3) Lying on brick for 390 days and 40 days (4:4-8)
4) Bread baked on dung (4:9-17)
5) Hair divided into three (5:1-12)
6) Stamping, clapping hands and crying out (6:11)
7) Exiles’ baggage and digging through wall (12:1-16)
8) Eating bread quaking (12:17-20)
9) Groaning in mourning (21:6)
10) Signpost for Nebuchadnezzar (21:20)
11) Death of his wife, and not mourning for her (24:15-27)
12) Two sticks: grace and union (37:15-28)

Spoken parables

These tend to be long winded and repetitive. There are six of them, in three categories:
1) Jerusalem is fit to be burned for its worthlessness and iniquities
    a) 15:1 Useless vine
    b) 24:1 Rusty cauldron
2) King's of Judah - going to captivity
    a) ch 17 Jehoiachin, Zedekiah and coming Messiah
    b) ch 19 Jehoahaz, Jehoiachin & Zedekiah
3) Harlotry of nation, idolatry = breaking marriage covenant
    a) ch 16 Rescued waif becomes unfaithful wife
    b) ch 23 Oholah (Samaria) & Oholibah (Jerusalem)

Influence from Jeremiah

These two prophets had very similar messages, although they make no mention of each other, and though Jeremiah was in Jerusalem and Ezekiel was in Babylon. For both, the future of Israel lay with exiles in Babylon, and both brought severe criticism of shepherds who failed to care for their flock. Both emphasised the need for individual repentance, personal responsibility for sin, a long period of exile followed by restoration & godly leaders. Both predicted the destruction of the city and temple, and promised the establishment of a new covenant which will be inward and personal. Both battled against false prophets, who were, “saying peace, peace when no peace”. Ezekiel often takes a small idea from Jeremiah and expands it: the cooking pot (Jer 1:13, Ezek 24:3-14), the two unfaithful sisters (Jer 3:6-11, Ezek 23) and the proverb of the fathers eating sour grapes setting the children’s teeth on edge (Jer 31:29-30, Ezek 18:2-31)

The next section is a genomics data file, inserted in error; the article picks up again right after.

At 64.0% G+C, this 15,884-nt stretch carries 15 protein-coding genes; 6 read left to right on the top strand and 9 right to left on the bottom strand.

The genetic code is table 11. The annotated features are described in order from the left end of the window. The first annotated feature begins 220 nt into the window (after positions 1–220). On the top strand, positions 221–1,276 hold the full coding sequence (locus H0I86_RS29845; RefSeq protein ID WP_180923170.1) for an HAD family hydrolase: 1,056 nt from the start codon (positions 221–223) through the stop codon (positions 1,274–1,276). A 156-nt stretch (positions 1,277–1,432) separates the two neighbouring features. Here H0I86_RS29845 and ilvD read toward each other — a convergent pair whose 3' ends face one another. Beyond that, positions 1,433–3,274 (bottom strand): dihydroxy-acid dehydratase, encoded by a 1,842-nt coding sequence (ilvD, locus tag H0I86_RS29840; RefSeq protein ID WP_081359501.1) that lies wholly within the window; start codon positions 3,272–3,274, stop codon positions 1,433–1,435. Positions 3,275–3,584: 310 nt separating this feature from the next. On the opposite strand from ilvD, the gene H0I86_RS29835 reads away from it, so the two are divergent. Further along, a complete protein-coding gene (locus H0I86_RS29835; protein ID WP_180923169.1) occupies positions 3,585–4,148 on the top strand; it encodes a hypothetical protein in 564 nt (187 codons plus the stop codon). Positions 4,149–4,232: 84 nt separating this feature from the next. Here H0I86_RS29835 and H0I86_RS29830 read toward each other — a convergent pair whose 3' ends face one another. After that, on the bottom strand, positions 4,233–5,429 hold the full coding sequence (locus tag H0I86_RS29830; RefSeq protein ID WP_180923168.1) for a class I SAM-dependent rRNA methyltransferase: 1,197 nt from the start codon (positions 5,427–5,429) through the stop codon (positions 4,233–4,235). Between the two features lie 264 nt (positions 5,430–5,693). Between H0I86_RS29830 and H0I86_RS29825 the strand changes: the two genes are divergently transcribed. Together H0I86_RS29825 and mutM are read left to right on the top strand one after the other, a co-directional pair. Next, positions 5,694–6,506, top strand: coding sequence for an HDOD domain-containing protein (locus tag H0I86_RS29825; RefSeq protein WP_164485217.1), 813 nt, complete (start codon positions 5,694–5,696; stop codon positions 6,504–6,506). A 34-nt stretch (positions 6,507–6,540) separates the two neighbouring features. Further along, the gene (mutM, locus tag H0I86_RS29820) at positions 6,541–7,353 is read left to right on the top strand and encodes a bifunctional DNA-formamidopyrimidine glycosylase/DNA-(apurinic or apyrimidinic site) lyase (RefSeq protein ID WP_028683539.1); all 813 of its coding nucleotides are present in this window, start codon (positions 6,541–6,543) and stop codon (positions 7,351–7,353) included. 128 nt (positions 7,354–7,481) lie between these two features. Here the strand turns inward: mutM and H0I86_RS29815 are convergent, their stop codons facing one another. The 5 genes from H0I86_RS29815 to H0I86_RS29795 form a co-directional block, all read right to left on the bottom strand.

Main Themes of Ezekiel’s Message

The Glory of God (Kabod)

The book begins with a magnificent and awe-inspiring vision of the glory of God, described as, “the appearance of the likeness of the glory of God” (1:28). The significance of this first vision is that the glory of Yahweh appeared in exile in Babylon. This shows his sovereignty, and freedom to move. God cannot be restricted to one place, not even to the temple. Many aspects of this vision emphasise the freedom of rapid movement. The second vision (ch 8-10) of the idolatry taking place in Jerusalem, and even in the temple, explains why the Lord will abandon his people and his temple, leaving them unprotected and facing immanent disaster & judgement (11:22-25). Ezekiel sees the glory of the Lord leaving the temple.

The mobility of God would show the exiles that he is not limited to Jerusalem, and is present with the exiles in Babylon. God is free to be anywhere, so his presence is available to anyone who calls on him, wherever they are. Therefore there is hope even in the midst of judgement. Yahweh himself is the hope of Israel. In the fourth vision of the temple, Ezekiel sees the glory of God return to the renewed temple (ch 43). The book ends with the name of the city “the Lord is there” (48:35)

“I am the LORD" (Yahweh)